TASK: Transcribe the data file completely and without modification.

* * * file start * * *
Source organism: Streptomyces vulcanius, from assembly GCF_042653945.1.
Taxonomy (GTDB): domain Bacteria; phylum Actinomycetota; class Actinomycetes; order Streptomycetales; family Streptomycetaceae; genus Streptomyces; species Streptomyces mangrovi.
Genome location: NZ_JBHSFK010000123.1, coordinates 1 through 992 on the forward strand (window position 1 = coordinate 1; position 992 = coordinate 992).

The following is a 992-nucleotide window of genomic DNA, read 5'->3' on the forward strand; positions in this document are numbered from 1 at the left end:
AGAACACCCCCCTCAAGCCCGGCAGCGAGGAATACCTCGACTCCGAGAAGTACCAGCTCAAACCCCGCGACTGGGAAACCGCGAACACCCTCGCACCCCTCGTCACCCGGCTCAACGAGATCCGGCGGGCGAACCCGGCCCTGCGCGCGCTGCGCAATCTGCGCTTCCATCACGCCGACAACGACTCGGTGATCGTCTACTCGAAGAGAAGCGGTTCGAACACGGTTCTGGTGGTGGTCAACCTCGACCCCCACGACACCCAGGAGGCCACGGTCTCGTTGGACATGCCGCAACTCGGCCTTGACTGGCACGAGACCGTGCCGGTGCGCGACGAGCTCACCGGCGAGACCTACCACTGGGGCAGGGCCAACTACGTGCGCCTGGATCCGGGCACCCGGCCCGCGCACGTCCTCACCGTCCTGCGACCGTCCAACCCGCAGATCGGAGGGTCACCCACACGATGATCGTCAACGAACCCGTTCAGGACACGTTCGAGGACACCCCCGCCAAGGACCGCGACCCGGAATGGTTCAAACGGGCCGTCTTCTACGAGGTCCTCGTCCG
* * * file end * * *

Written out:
Source organism: Streptomyces vulcanius, from assembly GCF_042653945.1.
Taxonomy (GTDB): domain Bacteria; phylum Actinomycetota; class Actinomycetes; order Streptomycetales; family Streptomycetaceae; genus Streptomyces; species Streptomyces mangrovi.
Genome location: NZ_JBHSFK010000123.1, coordinates 1 through 992 on the forward strand (window position 1 = coordinate 1; position 992 = coordinate 992).

The following is a 992-nucleotide window of genomic DNA, read 5'->3' on the forward strand; positions in this document are numbered from 1 at the left end:
AGAACACCCCCCTCAAGCCCGGCAGCGAGGAATACCTCGACTCCGAGAAGTACCAGCTCAAACCCCGCGACTGGGAAACCGCGAACACCCTCGCACCCCTCGTCACCCGGCTCAACGAGATCCGGCGGGCGAACCCGGCCCTGCGCGCGCTGCGCAATCTGCGCTTCCATCACGCCGACAACGACTCGGTGATCGTCTACTCGAAGAGAAGCGGTTCGAACACGGTTCTGGTGGTGGTCAACCTCGACCCCCACGACACCCAGGAGGCCACGGTCTCGTTGGACATGCCGCAACTCGGCCTTGACTGGCACGAGACCGTGCCGGTGCGCGACGAGCTCACCGGCGAGACCTACCACTGGGGCAGGGCCAACTACGTGCGCCTGGATCCGGGCACCCGGCCCGCGCACGTCCTCACCGTCCTGCGACCGTCCAACCCGCAGATCGGAGGGTCACCCACACGATGATCGTCAACGAACCCGTTCAGGACACGTTCGAGGACACCCCCGCCAAGGACCGCGACCCGGAATGGTTCAAACGGGCCGTCTTCTACGAGGTCCTCGTCCG